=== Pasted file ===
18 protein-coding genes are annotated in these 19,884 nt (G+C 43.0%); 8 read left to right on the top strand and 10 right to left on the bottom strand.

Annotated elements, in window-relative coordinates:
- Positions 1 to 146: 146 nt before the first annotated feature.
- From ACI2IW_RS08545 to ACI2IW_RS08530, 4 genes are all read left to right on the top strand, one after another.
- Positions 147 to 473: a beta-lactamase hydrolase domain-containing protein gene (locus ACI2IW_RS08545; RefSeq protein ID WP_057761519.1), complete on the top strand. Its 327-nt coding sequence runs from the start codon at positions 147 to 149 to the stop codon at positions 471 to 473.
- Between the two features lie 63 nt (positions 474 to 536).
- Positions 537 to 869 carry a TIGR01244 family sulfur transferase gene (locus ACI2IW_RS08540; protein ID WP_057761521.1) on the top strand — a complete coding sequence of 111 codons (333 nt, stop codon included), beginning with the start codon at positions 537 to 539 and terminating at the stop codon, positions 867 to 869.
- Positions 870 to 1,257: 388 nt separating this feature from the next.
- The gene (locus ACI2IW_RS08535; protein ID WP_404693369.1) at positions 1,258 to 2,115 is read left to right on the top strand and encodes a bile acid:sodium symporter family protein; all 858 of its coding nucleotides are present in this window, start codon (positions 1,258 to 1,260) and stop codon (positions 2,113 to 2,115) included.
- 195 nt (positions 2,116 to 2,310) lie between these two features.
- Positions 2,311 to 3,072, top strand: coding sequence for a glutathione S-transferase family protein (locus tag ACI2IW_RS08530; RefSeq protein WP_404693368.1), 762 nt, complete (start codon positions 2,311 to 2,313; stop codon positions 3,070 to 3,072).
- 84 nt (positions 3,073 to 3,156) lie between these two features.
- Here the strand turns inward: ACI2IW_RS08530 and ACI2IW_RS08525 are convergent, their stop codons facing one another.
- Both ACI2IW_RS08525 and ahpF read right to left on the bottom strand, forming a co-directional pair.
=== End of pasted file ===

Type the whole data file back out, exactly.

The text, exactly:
18 protein-coding genes are annotated in these 19,884 nt (G+C 43.0%); 8 read left to right on the top strand and 10 right to left on the bottom strand.

Annotated elements, in window-relative coordinates:
- Positions 1 to 146: 146 nt before the first annotated feature.
- From ACI2IW_RS08545 to ACI2IW_RS08530, 4 genes are all read left to right on the top strand, one after another.
- Positions 147 to 473: a beta-lactamase hydrolase domain-containing protein gene (locus ACI2IW_RS08545; RefSeq protein ID WP_057761519.1), complete on the top strand. Its 327-nt coding sequence runs from the start codon at positions 147 to 149 to the stop codon at positions 471 to 473.
- Between the two features lie 63 nt (positions 474 to 536).
- Positions 537 to 869 carry a TIGR01244 family sulfur transferase gene (locus ACI2IW_RS08540; protein ID WP_057761521.1) on the top strand — a complete coding sequence of 111 codons (333 nt, stop codon included), beginning with the start codon at positions 537 to 539 and terminating at the stop codon, positions 867 to 869.
- Positions 870 to 1,257: 388 nt separating this feature from the next.
- The gene (locus ACI2IW_RS08535; protein ID WP_404693369.1) at positions 1,258 to 2,115 is read left to right on the top strand and encodes a bile acid:sodium symporter family protein; all 858 of its coding nucleotides are present in this window, start codon (positions 1,258 to 1,260) and stop codon (positions 2,113 to 2,115) included.
- 195 nt (positions 2,116 to 2,310) lie between these two features.
- Positions 2,311 to 3,072, top strand: coding sequence for a glutathione S-transferase family protein (locus tag ACI2IW_RS08530; RefSeq protein WP_404693368.1), 762 nt, complete (start codon positions 2,311 to 2,313; stop codon positions 3,070 to 3,072).
- 84 nt (positions 3,073 to 3,156) lie between these two features.
- Here the strand turns inward: ACI2IW_RS08530 and ACI2IW_RS08525 are convergent, their stop codons facing one another.
- Both ACI2IW_RS08525 and ahpF read right to left on the bottom strand, forming a co-directional pair.